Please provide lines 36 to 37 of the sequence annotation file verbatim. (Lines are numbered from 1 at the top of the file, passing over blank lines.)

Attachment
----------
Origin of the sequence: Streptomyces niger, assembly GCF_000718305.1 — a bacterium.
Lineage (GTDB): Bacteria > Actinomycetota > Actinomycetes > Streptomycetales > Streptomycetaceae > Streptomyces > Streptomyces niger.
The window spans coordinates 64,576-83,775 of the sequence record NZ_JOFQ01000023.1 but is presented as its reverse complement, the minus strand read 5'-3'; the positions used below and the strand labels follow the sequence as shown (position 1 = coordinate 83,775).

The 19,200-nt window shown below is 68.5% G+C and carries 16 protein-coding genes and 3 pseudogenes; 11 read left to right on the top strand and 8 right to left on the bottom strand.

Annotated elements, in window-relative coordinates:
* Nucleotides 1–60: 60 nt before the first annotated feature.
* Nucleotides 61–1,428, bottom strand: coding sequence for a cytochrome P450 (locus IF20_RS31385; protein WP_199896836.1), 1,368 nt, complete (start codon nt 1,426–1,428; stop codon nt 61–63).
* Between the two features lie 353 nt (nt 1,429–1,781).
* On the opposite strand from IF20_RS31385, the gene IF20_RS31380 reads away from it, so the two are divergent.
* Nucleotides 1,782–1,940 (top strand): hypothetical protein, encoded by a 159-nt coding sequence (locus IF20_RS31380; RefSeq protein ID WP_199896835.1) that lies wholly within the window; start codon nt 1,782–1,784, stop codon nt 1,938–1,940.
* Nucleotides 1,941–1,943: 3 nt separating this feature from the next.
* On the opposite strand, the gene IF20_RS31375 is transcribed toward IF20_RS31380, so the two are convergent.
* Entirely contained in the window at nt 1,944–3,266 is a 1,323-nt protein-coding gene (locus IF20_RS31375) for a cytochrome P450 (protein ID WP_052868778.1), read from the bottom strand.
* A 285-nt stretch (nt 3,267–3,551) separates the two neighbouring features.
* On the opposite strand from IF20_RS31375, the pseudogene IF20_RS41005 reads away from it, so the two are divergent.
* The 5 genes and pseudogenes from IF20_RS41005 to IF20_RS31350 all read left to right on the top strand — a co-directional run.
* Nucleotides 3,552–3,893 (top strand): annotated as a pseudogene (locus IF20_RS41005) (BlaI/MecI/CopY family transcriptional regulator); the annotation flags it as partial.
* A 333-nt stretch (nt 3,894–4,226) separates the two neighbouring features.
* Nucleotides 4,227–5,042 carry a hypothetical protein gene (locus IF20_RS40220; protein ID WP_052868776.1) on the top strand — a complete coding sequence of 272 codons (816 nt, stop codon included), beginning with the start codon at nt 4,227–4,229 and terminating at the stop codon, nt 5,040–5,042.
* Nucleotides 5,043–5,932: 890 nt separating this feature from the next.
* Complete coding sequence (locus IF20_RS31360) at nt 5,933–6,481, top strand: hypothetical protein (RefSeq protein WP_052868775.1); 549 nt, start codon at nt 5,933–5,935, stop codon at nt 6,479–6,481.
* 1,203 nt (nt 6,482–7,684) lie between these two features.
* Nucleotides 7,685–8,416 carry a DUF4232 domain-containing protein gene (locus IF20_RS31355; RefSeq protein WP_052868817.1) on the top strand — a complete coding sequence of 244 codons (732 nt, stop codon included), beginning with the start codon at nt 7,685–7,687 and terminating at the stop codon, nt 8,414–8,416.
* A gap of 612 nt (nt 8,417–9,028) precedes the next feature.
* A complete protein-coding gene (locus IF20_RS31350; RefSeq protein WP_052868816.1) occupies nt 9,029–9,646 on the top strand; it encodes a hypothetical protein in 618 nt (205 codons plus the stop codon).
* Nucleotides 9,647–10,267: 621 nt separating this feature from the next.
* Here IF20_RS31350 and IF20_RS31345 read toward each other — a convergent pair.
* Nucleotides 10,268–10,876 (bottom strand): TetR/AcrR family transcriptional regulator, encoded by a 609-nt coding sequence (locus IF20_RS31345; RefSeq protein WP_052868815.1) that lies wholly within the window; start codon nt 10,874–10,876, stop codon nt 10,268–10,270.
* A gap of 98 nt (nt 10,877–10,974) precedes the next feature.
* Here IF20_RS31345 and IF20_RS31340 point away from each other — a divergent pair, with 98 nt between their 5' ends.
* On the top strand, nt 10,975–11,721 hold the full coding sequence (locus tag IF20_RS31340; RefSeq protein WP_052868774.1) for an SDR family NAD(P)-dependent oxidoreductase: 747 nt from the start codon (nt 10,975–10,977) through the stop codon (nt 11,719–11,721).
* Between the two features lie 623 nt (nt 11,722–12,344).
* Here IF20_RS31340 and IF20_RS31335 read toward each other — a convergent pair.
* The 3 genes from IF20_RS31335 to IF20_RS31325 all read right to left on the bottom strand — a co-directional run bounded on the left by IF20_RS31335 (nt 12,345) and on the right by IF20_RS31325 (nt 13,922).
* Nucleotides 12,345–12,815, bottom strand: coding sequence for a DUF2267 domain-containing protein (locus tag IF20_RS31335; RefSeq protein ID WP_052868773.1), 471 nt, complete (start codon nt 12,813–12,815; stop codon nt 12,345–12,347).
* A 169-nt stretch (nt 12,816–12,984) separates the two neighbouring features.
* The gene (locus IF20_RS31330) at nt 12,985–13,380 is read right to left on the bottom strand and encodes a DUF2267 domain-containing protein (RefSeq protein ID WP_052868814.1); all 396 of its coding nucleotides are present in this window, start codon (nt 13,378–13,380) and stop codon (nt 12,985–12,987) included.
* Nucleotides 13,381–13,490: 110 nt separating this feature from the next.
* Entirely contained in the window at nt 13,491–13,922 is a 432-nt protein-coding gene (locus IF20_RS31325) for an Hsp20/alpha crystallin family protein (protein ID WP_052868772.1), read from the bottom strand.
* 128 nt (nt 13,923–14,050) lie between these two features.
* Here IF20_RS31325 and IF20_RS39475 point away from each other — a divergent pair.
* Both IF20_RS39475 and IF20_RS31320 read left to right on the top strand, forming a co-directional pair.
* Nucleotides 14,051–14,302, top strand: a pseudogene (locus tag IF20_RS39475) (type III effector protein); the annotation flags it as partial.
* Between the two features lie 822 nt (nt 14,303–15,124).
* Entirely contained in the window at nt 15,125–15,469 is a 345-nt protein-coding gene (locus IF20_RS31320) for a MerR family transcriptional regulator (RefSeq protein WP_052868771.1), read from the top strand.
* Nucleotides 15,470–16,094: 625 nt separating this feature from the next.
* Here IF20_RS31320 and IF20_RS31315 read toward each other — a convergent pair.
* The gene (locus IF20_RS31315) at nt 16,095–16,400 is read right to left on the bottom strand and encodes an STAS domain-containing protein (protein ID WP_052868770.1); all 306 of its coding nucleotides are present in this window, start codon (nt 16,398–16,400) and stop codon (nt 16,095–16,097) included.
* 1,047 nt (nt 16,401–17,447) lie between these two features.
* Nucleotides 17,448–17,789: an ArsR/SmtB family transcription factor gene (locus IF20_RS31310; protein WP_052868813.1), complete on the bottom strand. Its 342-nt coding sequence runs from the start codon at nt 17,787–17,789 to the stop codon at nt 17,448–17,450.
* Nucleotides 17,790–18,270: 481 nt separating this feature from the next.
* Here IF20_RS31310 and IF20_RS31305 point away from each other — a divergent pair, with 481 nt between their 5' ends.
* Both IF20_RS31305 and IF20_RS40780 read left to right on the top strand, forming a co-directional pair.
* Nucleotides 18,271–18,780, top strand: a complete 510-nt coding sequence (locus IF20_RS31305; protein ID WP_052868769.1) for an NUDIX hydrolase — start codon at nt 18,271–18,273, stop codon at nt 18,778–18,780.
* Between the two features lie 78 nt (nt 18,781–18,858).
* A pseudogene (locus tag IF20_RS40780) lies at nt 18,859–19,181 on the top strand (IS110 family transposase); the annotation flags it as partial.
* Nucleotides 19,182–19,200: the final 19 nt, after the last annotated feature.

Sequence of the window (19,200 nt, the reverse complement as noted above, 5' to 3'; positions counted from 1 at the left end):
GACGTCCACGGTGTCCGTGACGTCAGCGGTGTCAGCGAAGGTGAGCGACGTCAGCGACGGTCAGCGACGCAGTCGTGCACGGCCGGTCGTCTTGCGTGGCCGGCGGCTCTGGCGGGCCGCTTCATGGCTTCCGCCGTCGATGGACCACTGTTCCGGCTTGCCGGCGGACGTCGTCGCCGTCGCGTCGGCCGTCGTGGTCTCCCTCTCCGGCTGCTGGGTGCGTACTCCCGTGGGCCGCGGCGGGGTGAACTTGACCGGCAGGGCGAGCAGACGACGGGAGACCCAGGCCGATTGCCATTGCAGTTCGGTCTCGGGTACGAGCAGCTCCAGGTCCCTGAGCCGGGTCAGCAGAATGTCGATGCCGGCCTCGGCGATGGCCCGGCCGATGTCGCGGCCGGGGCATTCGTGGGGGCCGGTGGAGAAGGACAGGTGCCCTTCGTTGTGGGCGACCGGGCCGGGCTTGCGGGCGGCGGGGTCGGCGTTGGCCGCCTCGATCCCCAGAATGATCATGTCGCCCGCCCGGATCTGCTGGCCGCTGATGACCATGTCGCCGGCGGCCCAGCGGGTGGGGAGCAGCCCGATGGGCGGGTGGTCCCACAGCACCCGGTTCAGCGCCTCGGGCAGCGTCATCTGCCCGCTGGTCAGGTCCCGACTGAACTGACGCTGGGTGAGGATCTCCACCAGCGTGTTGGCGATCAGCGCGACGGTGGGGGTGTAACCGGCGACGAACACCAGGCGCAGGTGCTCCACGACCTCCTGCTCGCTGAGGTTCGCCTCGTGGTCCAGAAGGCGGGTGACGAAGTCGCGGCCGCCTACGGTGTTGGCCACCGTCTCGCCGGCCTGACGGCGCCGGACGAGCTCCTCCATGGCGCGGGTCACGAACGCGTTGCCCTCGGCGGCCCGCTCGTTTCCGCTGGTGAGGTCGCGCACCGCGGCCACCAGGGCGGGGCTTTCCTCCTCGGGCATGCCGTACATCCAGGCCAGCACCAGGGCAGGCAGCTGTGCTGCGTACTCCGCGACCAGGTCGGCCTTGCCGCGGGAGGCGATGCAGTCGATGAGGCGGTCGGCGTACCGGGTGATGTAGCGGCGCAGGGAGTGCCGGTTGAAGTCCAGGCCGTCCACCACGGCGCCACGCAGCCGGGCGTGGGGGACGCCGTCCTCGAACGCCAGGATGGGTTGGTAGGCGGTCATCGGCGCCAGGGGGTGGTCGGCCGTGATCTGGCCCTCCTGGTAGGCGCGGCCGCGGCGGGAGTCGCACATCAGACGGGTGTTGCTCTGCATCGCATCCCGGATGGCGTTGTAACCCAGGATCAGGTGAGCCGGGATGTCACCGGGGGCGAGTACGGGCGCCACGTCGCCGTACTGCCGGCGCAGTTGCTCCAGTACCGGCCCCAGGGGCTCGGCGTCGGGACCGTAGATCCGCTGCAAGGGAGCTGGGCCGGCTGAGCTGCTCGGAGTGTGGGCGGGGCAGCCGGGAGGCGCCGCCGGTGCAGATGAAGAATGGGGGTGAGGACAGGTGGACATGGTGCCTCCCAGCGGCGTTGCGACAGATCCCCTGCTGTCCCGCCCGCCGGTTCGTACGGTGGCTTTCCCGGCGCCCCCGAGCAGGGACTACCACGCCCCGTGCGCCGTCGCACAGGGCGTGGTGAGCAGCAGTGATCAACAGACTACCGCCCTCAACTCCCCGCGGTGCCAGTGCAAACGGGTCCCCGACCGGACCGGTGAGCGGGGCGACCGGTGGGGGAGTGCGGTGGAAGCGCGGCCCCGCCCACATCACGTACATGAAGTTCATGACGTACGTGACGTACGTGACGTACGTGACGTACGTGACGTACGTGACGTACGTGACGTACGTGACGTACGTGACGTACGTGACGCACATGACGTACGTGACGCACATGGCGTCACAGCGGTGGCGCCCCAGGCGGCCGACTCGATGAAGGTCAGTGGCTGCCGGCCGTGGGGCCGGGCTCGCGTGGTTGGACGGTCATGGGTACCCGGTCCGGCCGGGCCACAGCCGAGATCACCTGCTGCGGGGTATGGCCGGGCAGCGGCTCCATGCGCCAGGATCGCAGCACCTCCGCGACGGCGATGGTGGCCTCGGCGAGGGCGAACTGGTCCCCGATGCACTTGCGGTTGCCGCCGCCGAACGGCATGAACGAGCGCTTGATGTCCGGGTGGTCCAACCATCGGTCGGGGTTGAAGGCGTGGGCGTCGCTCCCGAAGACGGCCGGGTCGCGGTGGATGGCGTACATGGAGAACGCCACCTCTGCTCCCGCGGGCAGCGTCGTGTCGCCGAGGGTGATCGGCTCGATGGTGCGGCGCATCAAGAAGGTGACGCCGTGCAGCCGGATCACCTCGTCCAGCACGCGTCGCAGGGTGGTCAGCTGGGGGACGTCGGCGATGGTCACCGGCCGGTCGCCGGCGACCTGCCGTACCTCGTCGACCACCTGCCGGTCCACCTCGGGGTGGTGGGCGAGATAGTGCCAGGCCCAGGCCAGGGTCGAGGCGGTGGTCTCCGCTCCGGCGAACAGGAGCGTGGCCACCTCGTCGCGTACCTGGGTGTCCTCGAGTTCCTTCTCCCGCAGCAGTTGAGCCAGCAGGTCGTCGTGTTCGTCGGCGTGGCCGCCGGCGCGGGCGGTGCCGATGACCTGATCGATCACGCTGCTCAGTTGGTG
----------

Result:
* A 169-nt stretch (nt 12,816–12,984) separates the two neighbouring features.
* The gene (locus IF20_RS31330) at nt 12,985–13,380 is read right to left on the bottom strand and encodes a DUF2267 domain-containing protein (RefSeq protein ID WP_052868814.1); all 396 of its coding nucleotides are present in this window, start codon (nt 13,378–13,380) and stop codon (nt 12,985–12,987) included.